Thanks, Graz

zainaba22's picture

manosha(arabic pizza)


Fresh Labneh +zaatar

Fresh Labneh+Cheddar Cheese

Qashta"fresh cream" +honey

Feta Cheese+dried mint

Uberkermit's picture

Hamelman's Vollkornbrot recipe

Hi folks,

I am in the process of trying out Jeffrey Hamelman's recipe for Vollkornbrot, prompted by a German friend's whining about the lack of real rye bread in this country. In the process, I came across a mistake in the recipe for preparing the sourdough starter. The starter recipe as printed (Hamelman, 2004; p. 217) calls for 3 5/8 cups of rye meal, 5/8 cups water, and 2T + 1stp mature sourdough culture. However, if you prepare this you will end up with dry crumbles of rye flour, definitely not a viable starter.

The correct recipe should read 1 5/8 cups of water, which works out to 13oz. The recipe does list the correct measurement in ounces, but being naive, I still work with volume measurements. I guess that will show me.


Kind regards,



Hamelman, J. 2004. Bread: A baker's book of techniques and recipes.

zolablue's picture

Pepper Dill Potato Buns

I wanted to make dill bread so used Floyd’s wonderful recipe for Potato Rosemary Rolls yesterday but replaced the rosemary and sage for a huge pile of fresh baby dill.  Then I added another huge pile of freshly ground black Tellicherry pepper.  We really like things spicy but I was afraid the amount of pepper I used would overpower the dill.  Not having made dill bread before (Tingull's looks so good) I also wanted to try using fresh dill to get a feel for the amount desired.  I ended up using 2 1/2 teaspoons of freshly ground pepper and roughly 4 packed tablespoons of chopped fresh baby dill.  The flavor was outstanding.  My husband loved them!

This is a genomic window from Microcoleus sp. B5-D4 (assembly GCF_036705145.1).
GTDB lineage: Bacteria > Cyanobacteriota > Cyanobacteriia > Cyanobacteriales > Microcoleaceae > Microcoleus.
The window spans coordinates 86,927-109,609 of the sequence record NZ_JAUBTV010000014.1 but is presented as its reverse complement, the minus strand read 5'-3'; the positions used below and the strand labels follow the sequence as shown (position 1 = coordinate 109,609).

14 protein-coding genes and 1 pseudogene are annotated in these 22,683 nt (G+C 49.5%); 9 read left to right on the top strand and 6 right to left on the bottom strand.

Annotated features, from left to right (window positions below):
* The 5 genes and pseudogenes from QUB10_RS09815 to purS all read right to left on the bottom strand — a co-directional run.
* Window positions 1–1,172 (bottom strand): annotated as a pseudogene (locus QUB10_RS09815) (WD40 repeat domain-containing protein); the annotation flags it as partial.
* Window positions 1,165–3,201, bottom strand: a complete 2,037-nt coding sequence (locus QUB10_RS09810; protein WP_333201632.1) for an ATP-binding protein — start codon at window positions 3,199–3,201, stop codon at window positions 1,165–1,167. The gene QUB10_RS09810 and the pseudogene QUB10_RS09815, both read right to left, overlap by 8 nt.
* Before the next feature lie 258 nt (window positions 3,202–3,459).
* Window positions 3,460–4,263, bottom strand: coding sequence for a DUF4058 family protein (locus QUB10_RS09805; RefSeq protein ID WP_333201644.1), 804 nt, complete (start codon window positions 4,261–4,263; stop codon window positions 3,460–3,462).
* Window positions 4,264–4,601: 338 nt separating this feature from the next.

I really love the way these taste not only because of the potato and potato water, which also helps them keep longer, but just the richness of the dough and texture when you bite into it.  It has a kind of chewiness to the crust but still moist and the crumb is great for juicy hamburgers.  We did have grilled ground sirloin burgers with fresh chopped garlic mixed into the meat and grilled sliced Vidalia onions.  It made a fabulous hamburger. 

Besides adding quite a bit of extra pepper and substituting fresh dill instead of rosemary and sage I didn't make any other change to Floyd's recipe.  I did brush the top of the buns with unsalted butter when they were hot from the oven. 

Inspired by Floyd's, Potato Rosemary Rolls:

And Tingull's, Country Dill Bread:

qahtan's picture

buttermilk bread

Please don't ask me for the recipe...I was interupted and that threw every thing out of wack.. 

 I had 2 cups warm milk,
       2 cups water
       1 rounded table spoon of sugar
       1 good ounce fresh yeast crumpled